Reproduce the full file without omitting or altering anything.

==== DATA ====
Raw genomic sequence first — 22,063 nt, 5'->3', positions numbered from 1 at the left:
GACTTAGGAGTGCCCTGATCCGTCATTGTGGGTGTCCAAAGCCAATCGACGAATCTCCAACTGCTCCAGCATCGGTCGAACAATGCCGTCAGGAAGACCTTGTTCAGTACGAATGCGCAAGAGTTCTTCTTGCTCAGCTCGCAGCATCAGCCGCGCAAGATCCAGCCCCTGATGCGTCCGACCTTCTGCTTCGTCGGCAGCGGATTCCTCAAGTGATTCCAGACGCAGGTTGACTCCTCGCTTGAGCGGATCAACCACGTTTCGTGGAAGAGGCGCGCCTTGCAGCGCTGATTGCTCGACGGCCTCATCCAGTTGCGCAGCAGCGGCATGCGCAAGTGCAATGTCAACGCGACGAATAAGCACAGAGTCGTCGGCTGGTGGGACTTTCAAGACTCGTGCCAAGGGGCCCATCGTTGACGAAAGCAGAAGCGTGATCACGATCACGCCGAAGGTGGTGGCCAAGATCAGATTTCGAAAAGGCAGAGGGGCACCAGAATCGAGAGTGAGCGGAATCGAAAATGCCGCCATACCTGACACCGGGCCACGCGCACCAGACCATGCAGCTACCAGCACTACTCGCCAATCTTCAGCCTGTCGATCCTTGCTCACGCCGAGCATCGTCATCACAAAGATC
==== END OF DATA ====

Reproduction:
Raw genomic sequence first — 22,063 nt, 5'->3', positions numbered from 1 at the left:
GACTTAGGAGTGCCCTGATCCGTCATTGTGGGTGTCCAAAGCCAATCGACGAATCTCCAACTGCTCCAGCATCGGTCGAACAATGCCGTCAGGAAGACCTTGTTCAGTACGAATGCGCAAGAGTTCTTCTTGCTCAGCTCGCAGCATCAGCCGCGCAAGATCCAGCCCCTGATGCGTCCGACCTTCTGCTTCGTCGGCAGCGGATTCCTCAAGTGATTCCAGACGCAGGTTGACTCCTCGCTTGAGCGGATCAACCACGTTTCGTGGAAGAGGCGCGCCTTGCAGCGCTGATTGCTCGACGGCCTCATCCAGTTGCGCAGCAGCGGCATGCGCAAGTGCAATGTCAACGCGACGAATAAGCACAGAGTCGTCGGCTGGTGGGACTTTCAAGACTCGTGCCAAGGGGCCCATCGTTGACGAAAGCAGAAGCGTGATCACGATCACGCCGAAGGTGGTGGCCAAGATCAGATTTCGAAAAGGCAGAGGGGCACCAGAATCGAGAGTGAGCGGAATCGAAAATGCCGCCATACCTGACACCGGGCCACGCGCACCAGACCATGCAGCTACCAGCACTACTCGCCAATCTTCAGCCTGTCGATCCTTGCTCACGCCGAGCATCGTCATCACAAAGATC